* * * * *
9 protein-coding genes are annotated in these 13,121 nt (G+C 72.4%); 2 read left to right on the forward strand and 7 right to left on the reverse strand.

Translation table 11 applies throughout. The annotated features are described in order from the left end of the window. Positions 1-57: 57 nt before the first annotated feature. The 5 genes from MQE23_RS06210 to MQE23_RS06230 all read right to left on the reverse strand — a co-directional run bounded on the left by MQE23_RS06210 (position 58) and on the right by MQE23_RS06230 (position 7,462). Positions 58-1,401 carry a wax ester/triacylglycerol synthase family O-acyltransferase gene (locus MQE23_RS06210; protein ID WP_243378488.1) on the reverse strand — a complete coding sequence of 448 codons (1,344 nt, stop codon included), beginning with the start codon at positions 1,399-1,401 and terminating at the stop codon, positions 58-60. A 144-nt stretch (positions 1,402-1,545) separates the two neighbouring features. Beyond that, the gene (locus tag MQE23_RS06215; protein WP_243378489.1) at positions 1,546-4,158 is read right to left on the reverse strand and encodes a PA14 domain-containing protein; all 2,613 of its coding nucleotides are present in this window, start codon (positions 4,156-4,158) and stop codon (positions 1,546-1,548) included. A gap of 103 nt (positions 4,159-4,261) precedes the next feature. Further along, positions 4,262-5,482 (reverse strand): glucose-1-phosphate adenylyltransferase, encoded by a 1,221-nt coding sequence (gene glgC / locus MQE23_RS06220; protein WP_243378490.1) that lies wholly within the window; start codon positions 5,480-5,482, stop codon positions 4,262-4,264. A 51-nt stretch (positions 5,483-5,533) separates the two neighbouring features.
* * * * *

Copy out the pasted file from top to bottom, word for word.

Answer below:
9 protein-coding genes are annotated in these 13,121 nt (G+C 72.4%); 2 read left to right on the forward strand and 7 right to left on the reverse strand.

Translation table 11 applies throughout. The annotated features are described in order from the left end of the window. Positions 1-57: 57 nt before the first annotated feature. The 5 genes from MQE23_RS06210 to MQE23_RS06230 all read right to left on the reverse strand — a co-directional run bounded on the left by MQE23_RS06210 (position 58) and on the right by MQE23_RS06230 (position 7,462). Positions 58-1,401 carry a wax ester/triacylglycerol synthase family O-acyltransferase gene (locus MQE23_RS06210; protein ID WP_243378488.1) on the reverse strand — a complete coding sequence of 448 codons (1,344 nt, stop codon included), beginning with the start codon at positions 1,399-1,401 and terminating at the stop codon, positions 58-60. A 144-nt stretch (positions 1,402-1,545) separates the two neighbouring features. Beyond that, the gene (locus tag MQE23_RS06215; protein WP_243378489.1) at positions 1,546-4,158 is read right to left on the reverse strand and encodes a PA14 domain-containing protein; all 2,613 of its coding nucleotides are present in this window, start codon (positions 4,156-4,158) and stop codon (positions 1,546-1,548) included. A gap of 103 nt (positions 4,159-4,261) precedes the next feature. Further along, positions 4,262-5,482 (reverse strand): glucose-1-phosphate adenylyltransferase, encoded by a 1,221-nt coding sequence (gene glgC / locus MQE23_RS06220; protein WP_243378490.1) that lies wholly within the window; start codon positions 5,480-5,482, stop codon positions 4,262-4,264. A 51-nt stretch (positions 5,483-5,533) separates the two neighbouring features.